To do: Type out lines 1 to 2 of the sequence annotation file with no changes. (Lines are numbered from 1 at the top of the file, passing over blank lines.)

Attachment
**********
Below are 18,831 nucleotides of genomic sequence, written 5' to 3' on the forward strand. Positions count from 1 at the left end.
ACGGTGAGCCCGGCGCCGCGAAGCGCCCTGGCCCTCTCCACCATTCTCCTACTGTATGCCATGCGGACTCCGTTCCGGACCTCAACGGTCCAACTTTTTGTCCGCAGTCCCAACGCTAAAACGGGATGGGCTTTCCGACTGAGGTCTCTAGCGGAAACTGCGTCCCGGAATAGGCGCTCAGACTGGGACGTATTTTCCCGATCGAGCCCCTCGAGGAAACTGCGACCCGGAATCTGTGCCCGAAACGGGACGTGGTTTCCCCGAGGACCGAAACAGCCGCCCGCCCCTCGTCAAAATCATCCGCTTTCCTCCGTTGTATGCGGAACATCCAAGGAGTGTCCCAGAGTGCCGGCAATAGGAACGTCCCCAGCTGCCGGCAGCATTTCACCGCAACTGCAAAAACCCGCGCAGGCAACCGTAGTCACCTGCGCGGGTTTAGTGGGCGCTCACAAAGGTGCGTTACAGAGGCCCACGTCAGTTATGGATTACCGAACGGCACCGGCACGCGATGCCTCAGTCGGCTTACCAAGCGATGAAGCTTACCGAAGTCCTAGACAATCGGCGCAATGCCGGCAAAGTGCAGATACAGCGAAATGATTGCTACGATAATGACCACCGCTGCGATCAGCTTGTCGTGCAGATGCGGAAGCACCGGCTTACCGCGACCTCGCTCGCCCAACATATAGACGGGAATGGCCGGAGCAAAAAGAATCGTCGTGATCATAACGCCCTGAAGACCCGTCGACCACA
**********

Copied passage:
Below are 18,831 nucleotides of genomic sequence, written 5' to 3' on the forward strand. Positions count from 1 at the left end.
ACGGTGAGCCCGGCGCCGCGAAGCGCCCTGGCCCTCTCCACCATTCTCCTACTGTATGCCATGCGGACTCCGTTCCGGACCTCAACGGTCCAACTTTTTGTCCGCAGTCCCAACGCTAAAACGGGATGGGCTTTCCGACTGAGGTCTCTAGCGGAAACTGCGTCCCGGAATAGGCGCTCAGACTGGGACGTATTTTCCCGATCGAGCCCCTCGAGGAAACTGCGACCCGGAATCTGTGCCCGAAACGGGACGTGGTTTCCCCGAGGACCGAAACAGCCGCCCGCCCCTCGTCAAAATCATCCGCTTTCCTCCGTTGTATGCGGAACATCCAAGGAGTGTCCCAGAGTGCCGGCAATAGGAACGTCCCCAGCTGCCGGCAGCATTTCACCGCAACTGCAAAAACCCGCGCAGGCAACCGTAGTCACCTGCGCGGGTTTAGTGGGCGCTCACAAAGGTGCGTTACAGAGGCCCACGTCAGTTATGGATTACCGAACGGCACCGGCACGCGATGCCTCAGTCGGCTTACCAAGCGATGAAGCTTACCGAAGTCCTAGACAATCGGCGCAATGCCGGCAAAGTGCAGATACAGCGAAATGATTGCTACGATAATGACCACCGCTGCGATCAGCTTGTCGTGCAGATGCGGAAGCACCGGCTTACCGCGACCTCGCTCGCCCAACATATAGACGGGAATGGCCGGAGCAAAAAGAATCGTCGTGATCATAACGCCCTGAAGACCCGTCGACCACA